Ice storm torments UI students


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Alyssa Nicolai and Rachel Lukas smiled as they watched students slip and slide their way across the sidewalks near Burge Hall on Wednesday morning.

Sitting in their fifth-floor dorm room, the UI freshmen roommates said it was easy to laugh at the cluster of students failing to maintain their balance on the virtual skating rink below.

But when the reality set in that UI officials would not cancel classes despite nearly half-an-inch of ice on the ground, the mood on campus quickly shifted from amusement to annoyance.

“It was definitely difficult for me to get out of my driveway to class,” said UI sophomore Kahle Novak. “I think everyone would have been safer had classes been nixed for the day.”

At least seven car collisions were reported between 8 and 10 a.m., according to Iowa City police Sgt. Denise Brotherton. Around half of those involved numerous vehicles.

According to the National Weather Service, at that time, the ice storm was at its apex.

“Luckily, these were mostly just minor fender-benders when people were going to work,” Brotherton said. “Once the city began to put sand on the streets and people got where they were going, accidents slowed down significantly.”

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The UI was the only school in the Iowa City area to remain open, but university spokesman Tom Moore said that safety was still the main priority, citing a relatively low number of traffic accidents and serious falls in the area.

“There was a period when it was pretty icy, but the city had crews on the streets at 7 a.m. in anticipation,” Moore said. “It’s a judgment call, and we decided the situation wasn’t serious.”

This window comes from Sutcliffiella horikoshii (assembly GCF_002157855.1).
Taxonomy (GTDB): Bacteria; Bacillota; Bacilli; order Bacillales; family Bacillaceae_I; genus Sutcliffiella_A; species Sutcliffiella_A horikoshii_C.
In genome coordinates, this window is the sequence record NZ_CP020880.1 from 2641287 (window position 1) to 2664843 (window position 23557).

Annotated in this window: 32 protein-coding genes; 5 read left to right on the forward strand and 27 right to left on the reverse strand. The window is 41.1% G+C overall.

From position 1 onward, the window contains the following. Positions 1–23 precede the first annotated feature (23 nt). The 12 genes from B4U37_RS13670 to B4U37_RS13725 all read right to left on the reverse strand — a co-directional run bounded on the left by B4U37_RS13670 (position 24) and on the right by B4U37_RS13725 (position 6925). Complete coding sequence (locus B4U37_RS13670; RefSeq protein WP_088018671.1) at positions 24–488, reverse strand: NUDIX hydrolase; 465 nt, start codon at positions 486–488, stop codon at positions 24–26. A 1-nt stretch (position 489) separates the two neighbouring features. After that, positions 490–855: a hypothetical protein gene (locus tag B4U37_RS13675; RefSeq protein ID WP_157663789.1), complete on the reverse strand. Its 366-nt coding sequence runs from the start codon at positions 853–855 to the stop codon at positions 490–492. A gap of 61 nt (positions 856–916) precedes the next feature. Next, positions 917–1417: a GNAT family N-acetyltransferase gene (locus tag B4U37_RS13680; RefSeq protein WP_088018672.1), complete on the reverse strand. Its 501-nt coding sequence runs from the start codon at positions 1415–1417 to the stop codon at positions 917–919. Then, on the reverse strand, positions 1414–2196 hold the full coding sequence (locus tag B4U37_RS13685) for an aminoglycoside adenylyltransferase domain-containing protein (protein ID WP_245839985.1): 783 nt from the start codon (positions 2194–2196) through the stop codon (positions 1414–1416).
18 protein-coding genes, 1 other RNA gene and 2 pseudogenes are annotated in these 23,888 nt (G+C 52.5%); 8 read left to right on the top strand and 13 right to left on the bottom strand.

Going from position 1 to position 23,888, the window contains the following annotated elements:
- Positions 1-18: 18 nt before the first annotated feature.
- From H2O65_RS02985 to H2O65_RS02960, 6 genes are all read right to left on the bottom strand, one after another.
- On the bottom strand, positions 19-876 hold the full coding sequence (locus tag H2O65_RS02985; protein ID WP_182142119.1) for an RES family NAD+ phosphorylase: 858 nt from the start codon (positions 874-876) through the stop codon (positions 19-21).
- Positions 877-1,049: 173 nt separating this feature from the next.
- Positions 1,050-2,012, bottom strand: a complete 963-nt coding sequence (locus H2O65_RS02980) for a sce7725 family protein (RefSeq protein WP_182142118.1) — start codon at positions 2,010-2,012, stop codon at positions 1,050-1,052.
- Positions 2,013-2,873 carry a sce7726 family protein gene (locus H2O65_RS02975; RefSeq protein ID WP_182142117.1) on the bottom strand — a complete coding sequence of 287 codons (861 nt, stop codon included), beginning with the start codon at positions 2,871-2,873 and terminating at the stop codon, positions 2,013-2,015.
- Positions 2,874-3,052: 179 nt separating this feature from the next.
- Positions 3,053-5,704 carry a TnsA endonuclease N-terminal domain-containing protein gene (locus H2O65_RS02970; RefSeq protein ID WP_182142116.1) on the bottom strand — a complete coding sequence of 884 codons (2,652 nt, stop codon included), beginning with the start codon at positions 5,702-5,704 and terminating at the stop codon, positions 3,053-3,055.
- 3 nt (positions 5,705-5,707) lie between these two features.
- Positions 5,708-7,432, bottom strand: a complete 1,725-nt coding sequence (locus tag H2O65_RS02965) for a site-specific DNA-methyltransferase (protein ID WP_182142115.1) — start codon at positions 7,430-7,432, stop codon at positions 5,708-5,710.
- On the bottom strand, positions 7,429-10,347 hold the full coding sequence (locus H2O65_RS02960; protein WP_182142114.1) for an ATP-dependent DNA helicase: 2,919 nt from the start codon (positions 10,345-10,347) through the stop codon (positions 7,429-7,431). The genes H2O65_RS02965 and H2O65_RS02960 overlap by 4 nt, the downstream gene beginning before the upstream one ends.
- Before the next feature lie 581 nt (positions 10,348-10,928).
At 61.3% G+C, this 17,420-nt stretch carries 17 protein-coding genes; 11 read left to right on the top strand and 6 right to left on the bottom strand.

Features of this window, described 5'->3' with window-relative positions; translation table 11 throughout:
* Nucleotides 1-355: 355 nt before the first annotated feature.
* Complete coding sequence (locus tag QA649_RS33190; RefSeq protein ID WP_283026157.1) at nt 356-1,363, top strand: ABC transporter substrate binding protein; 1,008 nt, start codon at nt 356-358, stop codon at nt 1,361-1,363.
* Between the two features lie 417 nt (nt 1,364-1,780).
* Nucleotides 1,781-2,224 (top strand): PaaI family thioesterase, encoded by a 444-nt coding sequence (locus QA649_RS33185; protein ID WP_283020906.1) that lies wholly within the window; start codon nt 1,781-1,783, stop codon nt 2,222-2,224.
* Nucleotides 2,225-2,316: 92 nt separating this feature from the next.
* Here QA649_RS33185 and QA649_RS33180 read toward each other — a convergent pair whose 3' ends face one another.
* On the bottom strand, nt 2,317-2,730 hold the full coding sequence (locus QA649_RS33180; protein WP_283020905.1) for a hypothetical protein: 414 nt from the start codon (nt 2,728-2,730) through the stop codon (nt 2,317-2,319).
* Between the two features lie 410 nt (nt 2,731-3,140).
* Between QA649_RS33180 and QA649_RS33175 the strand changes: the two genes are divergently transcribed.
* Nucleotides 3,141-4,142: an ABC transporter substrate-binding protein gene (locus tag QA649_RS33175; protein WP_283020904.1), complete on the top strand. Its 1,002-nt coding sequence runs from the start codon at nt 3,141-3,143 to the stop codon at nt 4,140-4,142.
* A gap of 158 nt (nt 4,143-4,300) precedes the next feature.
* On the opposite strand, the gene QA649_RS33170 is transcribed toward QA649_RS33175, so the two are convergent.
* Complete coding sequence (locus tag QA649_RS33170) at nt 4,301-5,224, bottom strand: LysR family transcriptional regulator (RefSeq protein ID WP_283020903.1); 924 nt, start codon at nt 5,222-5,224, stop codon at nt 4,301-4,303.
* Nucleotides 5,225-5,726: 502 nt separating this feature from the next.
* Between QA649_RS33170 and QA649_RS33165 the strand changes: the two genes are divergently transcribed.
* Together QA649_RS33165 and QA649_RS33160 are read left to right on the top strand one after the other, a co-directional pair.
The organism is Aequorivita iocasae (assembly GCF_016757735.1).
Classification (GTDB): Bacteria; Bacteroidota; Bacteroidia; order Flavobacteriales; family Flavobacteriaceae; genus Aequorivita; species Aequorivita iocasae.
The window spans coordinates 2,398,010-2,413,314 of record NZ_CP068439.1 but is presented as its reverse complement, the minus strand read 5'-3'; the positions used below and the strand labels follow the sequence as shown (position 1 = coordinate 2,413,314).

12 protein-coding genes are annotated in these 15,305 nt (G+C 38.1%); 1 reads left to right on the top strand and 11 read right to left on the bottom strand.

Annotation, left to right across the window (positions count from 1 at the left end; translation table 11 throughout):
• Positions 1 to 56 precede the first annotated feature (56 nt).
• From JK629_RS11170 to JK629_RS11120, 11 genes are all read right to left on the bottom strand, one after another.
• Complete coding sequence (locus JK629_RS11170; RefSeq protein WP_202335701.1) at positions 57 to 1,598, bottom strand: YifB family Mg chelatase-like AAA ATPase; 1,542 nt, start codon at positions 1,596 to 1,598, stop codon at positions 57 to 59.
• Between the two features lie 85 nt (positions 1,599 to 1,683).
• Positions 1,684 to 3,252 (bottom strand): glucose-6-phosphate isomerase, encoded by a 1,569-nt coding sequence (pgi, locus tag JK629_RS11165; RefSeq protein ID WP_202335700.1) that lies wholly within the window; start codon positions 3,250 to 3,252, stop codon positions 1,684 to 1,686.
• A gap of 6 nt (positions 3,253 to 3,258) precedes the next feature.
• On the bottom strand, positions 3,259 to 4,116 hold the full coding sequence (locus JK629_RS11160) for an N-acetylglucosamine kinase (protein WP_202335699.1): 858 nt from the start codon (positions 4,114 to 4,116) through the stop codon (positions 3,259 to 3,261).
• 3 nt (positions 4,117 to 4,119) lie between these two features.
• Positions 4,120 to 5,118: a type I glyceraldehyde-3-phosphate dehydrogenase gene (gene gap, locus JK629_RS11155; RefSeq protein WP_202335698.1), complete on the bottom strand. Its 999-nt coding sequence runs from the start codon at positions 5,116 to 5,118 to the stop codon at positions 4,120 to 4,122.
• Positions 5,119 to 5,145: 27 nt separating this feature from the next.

Rick Fosse, the director of Iowa City’s Public Works, said he pulled garbage trucks off the streets and halted public transit on Wednesday morning for safety reasons.

More than 2,000 local citizens were without power for part of the day, according to MidAmerican Energy.

University officials were also forced to cancel a flu clinic and shut down the UI Hospitals and Clinics QuickCare locations near Sycamore Mall and in North Liberty.

Fosse credits city workers for being prepared to handle the frozen precipitation, which officials expect will begin to fade this morning.

“City workers have done a great job of cleaning up the streets in between snow storms to be able to handle something like this,” Fosse said. “We’re also focusing on preventing ice blockages at places such as Ralston Creek once the weather warms up.”

Fosse said more than 50 percent of the city’s sand supply, used to make streets and sidewalks safer for travel, was exhausted before Wednesday’s storm.

Though he wasn’t certain how much sand the city used on Wednesday, Fosse said he believes the city still has a “good supply” in case the ice strikes again.

But the sand did little to comfort students like UI freshman Erica Recker, who trudged over sidewalks blanketed with fresh ice to arrive on time for a morning science lab.

When she got there, a TA informed her the professor was unable to make it out of his driveway. The class was canceled.

“Sometimes, I wonder why I go to school in Iowa,” Recker said. “On days like this, it’s difficult to get out of bed.”

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